This proton radiography technique was applied to experiments performed at the OMEGA 60 laser facility24 using imploded D3He-filled capsules to produce a bright point source of 3 and 14.7 MeV protons and x-rays.23 As motivated above, we augment a standard detector stack with an additional image plate18,19 to detect the x-ray shadow of the mesh. This section describes in detail the setup of the backlighter, mesh, and detector stack and then describes measurements of the magnetic fields in a quasi-static (no plasma) demonstration experiment.

The capsules were 420 μm in diameter and were filled with a mixture of D2 and 3He at equimolar pressures of 14.1 and 6.6 atm, respectively. The capsule was imploded by 19 OMEGA drive beams, each delivering an energy of 500 J in a 1 ns square pulse. The lasers did not use a phase plate and were slightly defocused from the capsule with the focal point set to a distance of ∼9R = 1.82 μm short of the capsule, where R is the capsule radius. Nuclear measurements on the experiments indicated neutron yields of 0.5–2 × 109 into 4π with burn-averaged ion temperatures of 7.7–9.5 keV. The D3He 14.7 MeV proton yields over the experimental day ranged from 3.3 × 108–1.4 × 109 protons into 4π, and, in particular, the yield was 1.2 × 109 for the shot analyzed in Sec. IV, which yielded an average of 104 protons/pixel on the detector. The capsule implosion also produces a bright point source of x-rays with characteristic energies of 10–30 keV.19 The backlighter capsule was positioned at an offset L1 = 10 mm from the target-chamber-center (TCC), where the TCC defines the object plane, and the detector stack was positioned a distance L2 = 154 mm opposite.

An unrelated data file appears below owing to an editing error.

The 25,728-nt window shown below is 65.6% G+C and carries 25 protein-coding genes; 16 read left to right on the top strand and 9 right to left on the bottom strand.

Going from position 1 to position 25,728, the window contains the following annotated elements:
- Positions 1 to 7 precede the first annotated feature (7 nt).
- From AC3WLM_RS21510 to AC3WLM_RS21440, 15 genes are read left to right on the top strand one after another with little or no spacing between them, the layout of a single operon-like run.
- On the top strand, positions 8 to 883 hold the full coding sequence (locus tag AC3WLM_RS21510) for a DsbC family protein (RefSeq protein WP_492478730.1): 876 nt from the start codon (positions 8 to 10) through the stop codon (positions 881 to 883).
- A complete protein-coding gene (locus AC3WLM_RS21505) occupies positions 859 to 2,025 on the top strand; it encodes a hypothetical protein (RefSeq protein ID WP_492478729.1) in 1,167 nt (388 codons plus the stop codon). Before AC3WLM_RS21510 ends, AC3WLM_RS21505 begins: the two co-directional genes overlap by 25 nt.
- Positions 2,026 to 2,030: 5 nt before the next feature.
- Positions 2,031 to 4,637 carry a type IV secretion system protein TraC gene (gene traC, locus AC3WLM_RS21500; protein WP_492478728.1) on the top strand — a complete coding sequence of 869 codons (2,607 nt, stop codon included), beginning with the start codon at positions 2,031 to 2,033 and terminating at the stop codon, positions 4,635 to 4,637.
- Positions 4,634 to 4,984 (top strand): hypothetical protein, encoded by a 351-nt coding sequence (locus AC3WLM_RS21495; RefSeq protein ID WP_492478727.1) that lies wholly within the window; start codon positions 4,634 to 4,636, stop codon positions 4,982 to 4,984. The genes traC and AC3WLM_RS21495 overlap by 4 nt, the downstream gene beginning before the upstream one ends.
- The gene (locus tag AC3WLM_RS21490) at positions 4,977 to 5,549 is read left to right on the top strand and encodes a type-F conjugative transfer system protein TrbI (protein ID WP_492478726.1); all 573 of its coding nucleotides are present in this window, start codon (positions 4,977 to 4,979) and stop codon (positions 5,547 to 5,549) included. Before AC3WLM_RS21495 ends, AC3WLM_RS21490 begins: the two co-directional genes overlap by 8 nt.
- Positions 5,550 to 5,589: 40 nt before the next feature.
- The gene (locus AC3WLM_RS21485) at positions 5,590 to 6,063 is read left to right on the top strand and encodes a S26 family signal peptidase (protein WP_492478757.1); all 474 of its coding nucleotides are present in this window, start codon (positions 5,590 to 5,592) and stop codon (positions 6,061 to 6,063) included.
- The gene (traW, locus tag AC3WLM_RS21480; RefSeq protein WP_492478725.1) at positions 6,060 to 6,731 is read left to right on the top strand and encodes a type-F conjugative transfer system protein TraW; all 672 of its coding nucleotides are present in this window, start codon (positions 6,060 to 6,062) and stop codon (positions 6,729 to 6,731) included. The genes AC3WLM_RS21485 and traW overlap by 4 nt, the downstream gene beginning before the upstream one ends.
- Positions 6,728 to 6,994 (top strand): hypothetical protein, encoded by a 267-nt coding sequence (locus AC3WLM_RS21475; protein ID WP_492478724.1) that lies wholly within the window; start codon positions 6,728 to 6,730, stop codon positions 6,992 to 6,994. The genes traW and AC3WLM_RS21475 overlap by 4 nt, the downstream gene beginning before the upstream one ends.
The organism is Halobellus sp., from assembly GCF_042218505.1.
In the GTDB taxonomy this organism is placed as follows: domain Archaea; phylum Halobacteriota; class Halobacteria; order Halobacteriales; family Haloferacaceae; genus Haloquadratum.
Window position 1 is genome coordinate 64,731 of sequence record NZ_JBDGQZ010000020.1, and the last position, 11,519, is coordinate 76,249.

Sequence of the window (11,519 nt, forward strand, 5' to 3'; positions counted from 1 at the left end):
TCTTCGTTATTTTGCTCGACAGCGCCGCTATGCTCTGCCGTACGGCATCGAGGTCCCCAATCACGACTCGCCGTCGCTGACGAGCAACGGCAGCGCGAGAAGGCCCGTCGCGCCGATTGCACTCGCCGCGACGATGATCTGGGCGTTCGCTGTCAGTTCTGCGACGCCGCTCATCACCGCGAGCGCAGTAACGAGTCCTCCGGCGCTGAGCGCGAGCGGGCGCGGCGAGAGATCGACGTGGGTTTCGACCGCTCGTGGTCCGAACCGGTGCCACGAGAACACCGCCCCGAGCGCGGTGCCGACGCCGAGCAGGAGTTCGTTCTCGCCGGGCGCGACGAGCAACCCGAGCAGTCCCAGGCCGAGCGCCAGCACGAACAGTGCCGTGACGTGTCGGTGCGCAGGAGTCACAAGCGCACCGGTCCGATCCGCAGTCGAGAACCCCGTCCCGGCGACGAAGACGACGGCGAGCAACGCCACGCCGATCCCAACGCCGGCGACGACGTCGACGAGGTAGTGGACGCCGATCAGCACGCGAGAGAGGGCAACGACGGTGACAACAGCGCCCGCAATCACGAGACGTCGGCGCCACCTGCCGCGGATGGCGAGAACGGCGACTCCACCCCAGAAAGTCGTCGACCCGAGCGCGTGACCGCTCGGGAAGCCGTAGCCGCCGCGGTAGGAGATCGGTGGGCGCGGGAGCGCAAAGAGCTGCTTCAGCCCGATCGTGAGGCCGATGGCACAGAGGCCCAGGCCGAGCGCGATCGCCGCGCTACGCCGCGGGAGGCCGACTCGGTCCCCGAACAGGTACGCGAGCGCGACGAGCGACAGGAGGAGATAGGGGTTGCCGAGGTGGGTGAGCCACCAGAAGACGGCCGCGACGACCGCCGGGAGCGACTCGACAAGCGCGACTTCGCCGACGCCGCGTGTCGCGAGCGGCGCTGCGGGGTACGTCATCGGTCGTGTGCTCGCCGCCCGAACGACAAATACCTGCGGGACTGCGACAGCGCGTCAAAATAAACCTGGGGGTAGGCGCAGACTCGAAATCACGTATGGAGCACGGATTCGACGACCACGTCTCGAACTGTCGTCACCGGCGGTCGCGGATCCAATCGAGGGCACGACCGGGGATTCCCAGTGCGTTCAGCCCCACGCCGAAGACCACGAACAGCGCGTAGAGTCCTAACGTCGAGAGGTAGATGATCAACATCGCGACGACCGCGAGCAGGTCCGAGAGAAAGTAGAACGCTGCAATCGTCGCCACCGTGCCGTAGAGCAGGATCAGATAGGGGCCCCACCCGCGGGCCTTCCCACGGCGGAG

A Ni mesh with 125 μm pitch, 90 μm mesh opening, and 35 μm bar thickness was used to split the proton beam into beamlets. The mesh was positioned 4 mm from the backlighter source so that the mesh period in the object plane was 312 μm. The mesh causes an energy downshift and scattering of protons and attenuation of x-rays, which leaves an imprint in the proton and x-ray image data.

The detector stack (Fig. 1) consisted of two CR-39 detectors for the 3 and 14.7 MeV protons and an added image plate detector (IP, Fujifilm SR-type) primarily sensitive to x-rays, which records an x-ray shadow of the mesh. The CR-39 detectors were processed and scanned under a microscope by established techniques,23 producing a map of proton counts per pixel. The pixel size (Table I) was standardized during scanning to provide the same resolution on all images. The IP was scanned with a commercial Fujifilm Typhoon FLA-7000 scanner with the resolution of r = 25 μm and sensitivity of S = 1000. The Ta, Al, and CR-39 pieces filter the x-rays reaching the IP. For the given stack with 15 μm Ta, 200 μm Al, and 2 × 1500 μm CR-39, the minimum energy reaching the IP is ≳ 25 keV (at 1/e). We obtained the best contrast performance at OMEGA without the second (optional) Al filter, although it may be used to limit signals onto the IP if needed. We also introduced a jagged fiducial frame in the front of the stack, which leaves a “tooth” pattern around the border that facilitates the alignment of the CR-39 and IP images in later data processing.